Fear of infection has been identified as an important driver of HIV-related stigma in a number of settings. Contact with saliva has consistently been found to be a source of fear among the general population in multiple contexts (e.g. previous ICRW studies in Tanzania (2005) and Vietnam (2009), among others). This fear persists in many contexts, even when HIV knowledge is relatively high. The persistence of this unjustified fear of contact with saliva continues to drive the stigmatization process, and manifests in avoidance behaviours, such as not wanting to share meals, or having separate dishes and cutlery for people living with HIV within the household. These actions can then foster internalised stigma and feelings of shame among people living with HIV, which have been linked with poor adherence to treatment and engagement in HIV care and support services.

This indicator measures the irrational fear of contracting HIV through casual, or non-invasive, contact with a person living with HIV; it focuses on the root cause of the fear (i.e. fear of saliva) that many people attach to ubiquitous actions (i.e. sharing utensils or a glass of water, sneezing, and kissing) conducted with or in the presence of people living with HIV. Assessing the underlying fear of saliva is more useful than assessing situations in which people may fear infection, because these situations vary across settings, making comparisons difficult. This indicator can be used to assess the impact of programmatic interventions that attempt to increase knowledge of how HIV is and is not transmitted and to reduce stigmatizing and discriminatory behaviors due to fear. The indicator can also be used to measure progress over time and influence programming and funding decisions. This indicator should be measured alongside the GARPR indicator on correct knowledge of HIV transmission, as the knowledge indicator includes a measure of myth rejection related to HIV transmission (Can a person get HIV by sharing food with someone who is infected?).

Numerator: Number of respondents (aged 15-49 years) who respond "Yes" to the question
Denominator: Number of all respondents aged 15-49 years who have heard of HIV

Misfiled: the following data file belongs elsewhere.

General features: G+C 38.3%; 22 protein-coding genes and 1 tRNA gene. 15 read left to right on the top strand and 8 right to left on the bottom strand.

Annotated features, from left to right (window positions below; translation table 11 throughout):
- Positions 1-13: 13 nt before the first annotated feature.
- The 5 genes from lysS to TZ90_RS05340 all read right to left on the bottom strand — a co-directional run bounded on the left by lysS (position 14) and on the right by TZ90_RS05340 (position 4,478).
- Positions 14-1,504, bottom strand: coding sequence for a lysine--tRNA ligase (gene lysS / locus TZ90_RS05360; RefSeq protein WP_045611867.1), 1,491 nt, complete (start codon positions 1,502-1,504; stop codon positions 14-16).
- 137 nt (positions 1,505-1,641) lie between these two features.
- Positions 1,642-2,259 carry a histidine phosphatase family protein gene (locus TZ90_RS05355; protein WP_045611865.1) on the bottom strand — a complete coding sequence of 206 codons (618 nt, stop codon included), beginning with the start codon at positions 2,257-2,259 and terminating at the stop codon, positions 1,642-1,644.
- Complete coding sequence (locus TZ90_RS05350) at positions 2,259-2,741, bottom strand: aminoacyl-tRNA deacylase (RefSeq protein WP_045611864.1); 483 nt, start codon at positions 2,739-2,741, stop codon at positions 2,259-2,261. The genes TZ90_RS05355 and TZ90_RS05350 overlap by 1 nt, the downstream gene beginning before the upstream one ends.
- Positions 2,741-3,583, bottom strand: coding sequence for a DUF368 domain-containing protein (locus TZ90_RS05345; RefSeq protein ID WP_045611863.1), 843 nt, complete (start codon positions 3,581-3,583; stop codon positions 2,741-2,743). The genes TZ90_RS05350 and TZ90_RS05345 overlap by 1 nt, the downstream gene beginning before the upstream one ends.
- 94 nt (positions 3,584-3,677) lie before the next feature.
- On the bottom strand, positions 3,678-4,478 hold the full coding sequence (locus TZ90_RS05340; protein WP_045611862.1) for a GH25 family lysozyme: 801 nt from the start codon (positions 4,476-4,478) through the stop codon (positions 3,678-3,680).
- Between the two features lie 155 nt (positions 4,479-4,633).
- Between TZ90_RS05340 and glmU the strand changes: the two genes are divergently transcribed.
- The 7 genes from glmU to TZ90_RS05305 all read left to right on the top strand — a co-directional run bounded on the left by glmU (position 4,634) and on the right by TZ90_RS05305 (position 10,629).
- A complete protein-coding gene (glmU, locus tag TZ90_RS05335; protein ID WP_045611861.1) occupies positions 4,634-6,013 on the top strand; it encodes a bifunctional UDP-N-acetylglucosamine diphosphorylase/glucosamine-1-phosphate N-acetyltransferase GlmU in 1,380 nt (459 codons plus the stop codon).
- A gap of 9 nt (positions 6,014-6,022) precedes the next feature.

Calculation: Numerator / Denominator
Method of Measurement: Population-based surveys (Demographic and Health Survey, AIDS Indicator Survey, Multiple Indicator Cluster Survey or other representative survey)
This indicator is constructed from responses of respondents in a general population survey who have heard of HIV to the following prompted question:
• Do you fear that you could contract HIV if you come into contact with the saliva of a person living with HIV? (Yes; No; Don't know/Not sure; Not applicable)
Measurement Frequency: Every 3-5 years
Disaggregation: The indicator should be reported broken down by:

Sex: Male; Female
Age group: 15-19 years; 20-24 years; 25-49 years

Explanation of Numerator
Those who have never heard of HIV and AIDS should be excluded from the numerator and denominator. Participants who respond "Don't Know/Not sure" and those who refuse to answer should also be excluded from the analyses. Participants who respond "Not Applicable" should also be excluded from analyses, as they may be living with HIV and thus would not fear infection.

d. What is the priority of suggested additions compared with what is already in the questionnaires?
The proposed addition would replace one of the 3 questions being proposed for deletion. As noted above, the GSDIWG proposes that Questions 933, 934 and 935 be removed and replaced with the new questions. In addition, we propose that question 908 be removed (see above).